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Climbing with adhesion: from bioinspiration to biounderstanding.

Cutkosky MR - Interface Focus (2015)

Bottom Line: In parallel, advances in fabrication methods and materials are allowing us to engineer artificial structures with similar properties.The resulting robots become useful platforms for testing hypotheses about which principles are most important.Taking gecko-inspired climbing as an example, we show that the process of extracting principles from animals and adapting them to robots provides insights for both robotics and biology.

View Article: PubMed Central - PubMed

Affiliation: Department of Mechanical Engineering , Stanford University , Stanford, CA 94305 , USA.

ABSTRACT
Bioinspiration is an increasingly popular design paradigm, especially as robots venture out of the laboratory and into the world. Animals are adept at coping with the variability that the world imposes. With advances in scientific tools for understanding biological structures in detail, we are increasingly able to identify design features that account for animals' robust performance. In parallel, advances in fabrication methods and materials are allowing us to engineer artificial structures with similar properties. The resulting robots become useful platforms for testing hypotheses about which principles are most important. Taking gecko-inspired climbing as an example, we show that the process of extracting principles from animals and adapting them to robots provides insights for both robotics and biology.

No MeSH data available.


Related in: MedlinePlus

(a) Microwedges, like the gecko's adhesive, present a very small area when first brought into contact with a surface. Applying a small (b) and subsequently a large (c) shear load causes them to bend over, creating a much larger contact area with adhesion. When the shear force is relaxed, they revert to the condition in (a).
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RSFS20150015F2: (a) Microwedges, like the gecko's adhesive, present a very small area when first brought into contact with a surface. Applying a small (b) and subsequently a large (c) shear load causes them to bend over, creating a much larger contact area with adhesion. When the shear force is relaxed, they revert to the condition in (a).

Mentions: The directional property of the gecko's dry adhesive has inspired some anisotropic synthetic adhesives [22–27]. In particular, one synthetic adhesive used for the Stickybot climbing robot [28], and other applications, consists of an array of ‘microwedges’ of silicone rubber (figure 2). The wedges have a sharp triangular cross section, approximately 20 µm wide at the base and 80 µm tall. The adhesive is fabricated by casting liquid silicone rubber into a mould which can be fabricated using either lithographic [26] or micromachining [29] techniques.Figure 2.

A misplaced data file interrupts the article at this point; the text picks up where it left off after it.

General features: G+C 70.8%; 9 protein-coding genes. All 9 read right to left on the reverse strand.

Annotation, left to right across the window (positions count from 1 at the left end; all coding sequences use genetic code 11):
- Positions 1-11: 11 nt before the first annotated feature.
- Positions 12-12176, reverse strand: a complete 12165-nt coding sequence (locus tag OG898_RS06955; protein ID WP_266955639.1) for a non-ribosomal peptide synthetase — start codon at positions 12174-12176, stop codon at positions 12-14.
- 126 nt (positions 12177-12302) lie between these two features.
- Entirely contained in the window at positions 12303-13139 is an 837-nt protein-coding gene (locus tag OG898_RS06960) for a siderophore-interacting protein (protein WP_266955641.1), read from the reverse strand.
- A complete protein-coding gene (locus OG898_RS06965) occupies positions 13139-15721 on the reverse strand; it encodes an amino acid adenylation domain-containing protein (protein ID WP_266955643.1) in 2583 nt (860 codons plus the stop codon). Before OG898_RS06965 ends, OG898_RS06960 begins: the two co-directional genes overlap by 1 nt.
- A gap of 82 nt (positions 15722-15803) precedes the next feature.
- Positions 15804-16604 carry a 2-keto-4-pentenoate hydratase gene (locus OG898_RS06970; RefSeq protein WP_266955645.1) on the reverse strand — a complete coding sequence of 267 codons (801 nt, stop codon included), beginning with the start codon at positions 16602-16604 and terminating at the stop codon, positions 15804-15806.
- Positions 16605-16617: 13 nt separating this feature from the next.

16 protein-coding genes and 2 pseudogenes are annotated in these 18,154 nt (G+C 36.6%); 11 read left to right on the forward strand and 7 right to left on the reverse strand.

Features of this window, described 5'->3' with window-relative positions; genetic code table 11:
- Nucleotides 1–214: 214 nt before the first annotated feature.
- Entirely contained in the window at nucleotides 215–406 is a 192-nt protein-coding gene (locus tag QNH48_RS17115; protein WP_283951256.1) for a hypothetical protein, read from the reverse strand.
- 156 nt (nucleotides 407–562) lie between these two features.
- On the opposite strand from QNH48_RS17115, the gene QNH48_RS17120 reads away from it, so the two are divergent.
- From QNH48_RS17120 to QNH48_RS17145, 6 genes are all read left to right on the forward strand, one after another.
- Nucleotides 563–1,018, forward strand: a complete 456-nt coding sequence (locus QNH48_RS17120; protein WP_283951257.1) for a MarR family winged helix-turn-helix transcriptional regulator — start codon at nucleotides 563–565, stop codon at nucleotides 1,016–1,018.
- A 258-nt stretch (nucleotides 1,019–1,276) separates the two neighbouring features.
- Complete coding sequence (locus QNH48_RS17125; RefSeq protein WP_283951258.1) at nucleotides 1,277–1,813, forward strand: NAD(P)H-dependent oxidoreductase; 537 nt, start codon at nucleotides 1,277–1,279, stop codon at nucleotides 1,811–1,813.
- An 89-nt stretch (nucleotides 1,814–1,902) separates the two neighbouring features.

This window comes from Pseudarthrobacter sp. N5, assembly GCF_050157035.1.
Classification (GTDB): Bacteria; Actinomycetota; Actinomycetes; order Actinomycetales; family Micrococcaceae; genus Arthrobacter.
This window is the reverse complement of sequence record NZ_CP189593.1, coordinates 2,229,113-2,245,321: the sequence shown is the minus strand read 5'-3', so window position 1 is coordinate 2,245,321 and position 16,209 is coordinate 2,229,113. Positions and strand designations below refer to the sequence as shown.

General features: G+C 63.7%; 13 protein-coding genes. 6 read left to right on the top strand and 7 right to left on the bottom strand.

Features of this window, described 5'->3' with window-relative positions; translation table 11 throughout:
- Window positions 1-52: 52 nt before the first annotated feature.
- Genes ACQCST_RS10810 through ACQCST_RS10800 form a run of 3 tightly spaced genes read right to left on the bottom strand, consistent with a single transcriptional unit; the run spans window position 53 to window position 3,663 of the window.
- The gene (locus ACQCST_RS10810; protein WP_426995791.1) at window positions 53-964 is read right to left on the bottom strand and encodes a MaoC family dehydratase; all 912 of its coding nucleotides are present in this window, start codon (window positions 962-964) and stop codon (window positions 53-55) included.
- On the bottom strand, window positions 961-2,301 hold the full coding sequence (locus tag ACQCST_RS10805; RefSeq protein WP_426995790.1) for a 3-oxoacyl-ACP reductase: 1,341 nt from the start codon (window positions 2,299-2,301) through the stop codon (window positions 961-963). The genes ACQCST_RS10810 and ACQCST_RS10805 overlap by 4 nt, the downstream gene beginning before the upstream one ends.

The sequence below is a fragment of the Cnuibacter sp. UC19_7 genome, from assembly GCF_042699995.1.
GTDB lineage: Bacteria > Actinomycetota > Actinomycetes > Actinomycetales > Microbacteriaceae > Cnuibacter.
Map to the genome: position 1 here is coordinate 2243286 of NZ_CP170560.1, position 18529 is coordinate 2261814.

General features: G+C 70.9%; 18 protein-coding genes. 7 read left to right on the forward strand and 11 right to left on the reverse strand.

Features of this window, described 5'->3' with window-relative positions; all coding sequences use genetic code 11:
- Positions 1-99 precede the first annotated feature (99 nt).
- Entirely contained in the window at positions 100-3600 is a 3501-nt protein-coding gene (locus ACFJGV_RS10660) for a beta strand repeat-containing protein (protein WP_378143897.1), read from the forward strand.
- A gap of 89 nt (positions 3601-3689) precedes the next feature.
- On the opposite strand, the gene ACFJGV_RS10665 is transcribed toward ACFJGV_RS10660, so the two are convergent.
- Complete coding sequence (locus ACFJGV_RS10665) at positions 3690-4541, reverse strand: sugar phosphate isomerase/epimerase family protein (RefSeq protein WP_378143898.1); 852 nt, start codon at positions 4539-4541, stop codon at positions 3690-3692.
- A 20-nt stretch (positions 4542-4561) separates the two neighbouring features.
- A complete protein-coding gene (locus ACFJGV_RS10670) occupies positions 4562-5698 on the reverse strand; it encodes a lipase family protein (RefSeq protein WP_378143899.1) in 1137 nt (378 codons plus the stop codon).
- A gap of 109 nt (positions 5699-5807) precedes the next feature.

Climbing with adhesion: from bioinspiration to biounderstanding.

Cutkosky MR - Interface Focus (2015)

(a) Microwedges, like the gecko's adhesive, present a very small area when first brought into contact with a surface. Applying a small (b) and subsequently a large (c) shear load causes them to bend over, creating a much larger contact area with adhesion. When the shear force is relaxed, they revert to the condition in (a).
© Copyright Policy - open-access
Related In: Results  -  Collection

License
Show All Figures
getmorefigures.php?uid=PMC4590421&req=5

RSFS20150015F2: (a) Microwedges, like the gecko's adhesive, present a very small area when first brought into contact with a surface. Applying a small (b) and subsequently a large (c) shear load causes them to bend over, creating a much larger contact area with adhesion. When the shear force is relaxed, they revert to the condition in (a).
Mentions: The directional property of the gecko's dry adhesive has inspired some anisotropic synthetic adhesives [22–27]. In particular, one synthetic adhesive used for the Stickybot climbing robot [28], and other applications, consists of an array of ‘microwedges’ of silicone rubber (figure 2). The wedges have a sharp triangular cross section, approximately 20 µm wide at the base and 80 µm tall. The adhesive is fabricated by casting liquid silicone rubber into a mould which can be fabricated using either lithographic [26] or micromachining [29] techniques.Figure 2.

Bottom Line: In parallel, advances in fabrication methods and materials are allowing us to engineer artificial structures with similar properties.The resulting robots become useful platforms for testing hypotheses about which principles are most important.Taking gecko-inspired climbing as an example, we show that the process of extracting principles from animals and adapting them to robots provides insights for both robotics and biology.

View Article: PubMed Central - PubMed

Affiliation: Department of Mechanical Engineering , Stanford University , Stanford, CA 94305 , USA.

ABSTRACT
Bioinspiration is an increasingly popular design paradigm, especially as robots venture out of the laboratory and into the world. Animals are adept at coping with the variability that the world imposes. With advances in scientific tools for understanding biological structures in detail, we are increasingly able to identify design features that account for animals' robust performance. In parallel, advances in fabrication methods and materials are allowing us to engineer artificial structures with similar properties. The resulting robots become useful platforms for testing hypotheses about which principles are most important. Taking gecko-inspired climbing as an example, we show that the process of extracting principles from animals and adapting them to robots provides insights for both robotics and biology.

No MeSH data available.


Related in: MedlinePlus